Today, I'd like to introduce ye rabbits to my great-uncle George Everett Macy (1850-1928).
His grave marker may be found near the back of Greenwood Cemetery in downtown Orlando, in Section A to be more precise.
If you squint at this image, you can barely make out some words beneath his name and vital dates: "Absent from the Body, present with the Lord."
Uncle George came down to this little corner of heaven with his dad, my great-great-great grandfather William H. Macy during the years immediately after the Civil War.
Settling in Orlando in 1875, George established a blacksmith shop at what is now the intersection of South Street and Hughey Avenue.
His two-story home stood nearby at 208 West South Street, but had to be moved over to the grounds of the old Boone homestead on Irvine Street when I-4 was rammed through our old downtown area.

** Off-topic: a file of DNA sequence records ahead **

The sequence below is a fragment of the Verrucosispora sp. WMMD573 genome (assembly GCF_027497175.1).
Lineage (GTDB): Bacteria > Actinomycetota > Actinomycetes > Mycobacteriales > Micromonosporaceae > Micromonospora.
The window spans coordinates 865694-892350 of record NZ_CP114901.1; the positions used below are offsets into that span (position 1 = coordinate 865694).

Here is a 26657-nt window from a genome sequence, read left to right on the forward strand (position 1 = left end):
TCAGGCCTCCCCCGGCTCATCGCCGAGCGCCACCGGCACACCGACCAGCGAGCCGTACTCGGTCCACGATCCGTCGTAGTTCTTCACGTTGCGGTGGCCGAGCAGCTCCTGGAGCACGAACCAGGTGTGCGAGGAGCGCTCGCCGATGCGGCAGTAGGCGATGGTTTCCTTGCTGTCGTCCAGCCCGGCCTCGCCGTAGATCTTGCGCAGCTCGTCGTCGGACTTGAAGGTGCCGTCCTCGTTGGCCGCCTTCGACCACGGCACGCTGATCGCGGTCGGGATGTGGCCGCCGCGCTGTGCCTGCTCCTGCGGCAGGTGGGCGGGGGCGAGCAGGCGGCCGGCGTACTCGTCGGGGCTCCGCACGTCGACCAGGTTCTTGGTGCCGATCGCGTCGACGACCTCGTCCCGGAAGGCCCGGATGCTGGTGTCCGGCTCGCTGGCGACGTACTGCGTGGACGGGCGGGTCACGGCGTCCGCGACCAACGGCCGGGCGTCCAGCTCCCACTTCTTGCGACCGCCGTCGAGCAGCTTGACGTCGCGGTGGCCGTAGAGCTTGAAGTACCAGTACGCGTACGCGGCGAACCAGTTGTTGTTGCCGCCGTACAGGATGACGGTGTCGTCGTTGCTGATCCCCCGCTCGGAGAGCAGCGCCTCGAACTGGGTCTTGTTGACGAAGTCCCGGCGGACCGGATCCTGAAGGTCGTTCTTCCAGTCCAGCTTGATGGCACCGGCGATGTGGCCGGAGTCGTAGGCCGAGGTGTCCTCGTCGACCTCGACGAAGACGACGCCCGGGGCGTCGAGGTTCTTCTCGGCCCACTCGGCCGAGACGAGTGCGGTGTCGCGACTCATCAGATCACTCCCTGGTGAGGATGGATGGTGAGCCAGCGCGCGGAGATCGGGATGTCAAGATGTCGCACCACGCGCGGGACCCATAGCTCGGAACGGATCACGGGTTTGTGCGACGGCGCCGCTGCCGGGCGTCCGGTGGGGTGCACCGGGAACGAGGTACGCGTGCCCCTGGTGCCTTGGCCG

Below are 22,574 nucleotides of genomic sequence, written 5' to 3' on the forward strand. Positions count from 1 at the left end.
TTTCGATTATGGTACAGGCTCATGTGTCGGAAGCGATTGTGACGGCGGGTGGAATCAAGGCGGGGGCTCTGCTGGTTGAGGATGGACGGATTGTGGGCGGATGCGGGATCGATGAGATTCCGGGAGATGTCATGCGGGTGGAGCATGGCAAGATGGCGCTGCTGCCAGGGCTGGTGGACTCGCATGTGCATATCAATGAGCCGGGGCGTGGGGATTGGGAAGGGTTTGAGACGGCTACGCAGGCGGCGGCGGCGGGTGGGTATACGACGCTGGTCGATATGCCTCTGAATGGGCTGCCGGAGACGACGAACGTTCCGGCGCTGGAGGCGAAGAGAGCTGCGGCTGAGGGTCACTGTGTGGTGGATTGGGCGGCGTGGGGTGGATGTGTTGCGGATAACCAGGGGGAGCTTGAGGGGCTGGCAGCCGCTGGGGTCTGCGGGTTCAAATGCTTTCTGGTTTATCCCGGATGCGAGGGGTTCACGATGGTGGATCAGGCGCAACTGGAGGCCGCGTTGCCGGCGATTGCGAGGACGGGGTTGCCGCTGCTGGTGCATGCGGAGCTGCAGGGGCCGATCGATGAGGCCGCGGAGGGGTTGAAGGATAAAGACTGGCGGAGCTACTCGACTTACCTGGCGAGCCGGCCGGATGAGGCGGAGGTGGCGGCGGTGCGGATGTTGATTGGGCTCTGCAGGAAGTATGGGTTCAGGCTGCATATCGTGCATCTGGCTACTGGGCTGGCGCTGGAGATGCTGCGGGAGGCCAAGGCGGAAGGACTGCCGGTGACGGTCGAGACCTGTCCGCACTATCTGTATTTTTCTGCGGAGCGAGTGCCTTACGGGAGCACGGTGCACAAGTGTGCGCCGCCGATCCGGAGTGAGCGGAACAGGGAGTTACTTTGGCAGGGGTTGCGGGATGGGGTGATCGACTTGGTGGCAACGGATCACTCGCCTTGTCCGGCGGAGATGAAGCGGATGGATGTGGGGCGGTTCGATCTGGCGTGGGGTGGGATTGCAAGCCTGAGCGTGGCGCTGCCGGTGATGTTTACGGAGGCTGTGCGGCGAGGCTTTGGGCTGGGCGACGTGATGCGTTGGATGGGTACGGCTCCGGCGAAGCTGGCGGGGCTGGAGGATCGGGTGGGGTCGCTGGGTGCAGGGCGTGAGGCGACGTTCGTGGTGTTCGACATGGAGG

Anyway, Uncle George's blacksmith shop grew from producing horseshoes and branding irons to become a wagon factory--the biggest in the state, as a matter of fact. It covered 12,640 square feet of workspace and produced 16 varieties of wagons, carriages, buggies, and surreys.
I'll bet it was a Macy Wagon that the old funeral homes used to carry caskets and mourners out here to Greenwood Cemetery back in the long ago, maybe even for Uncle George funeral!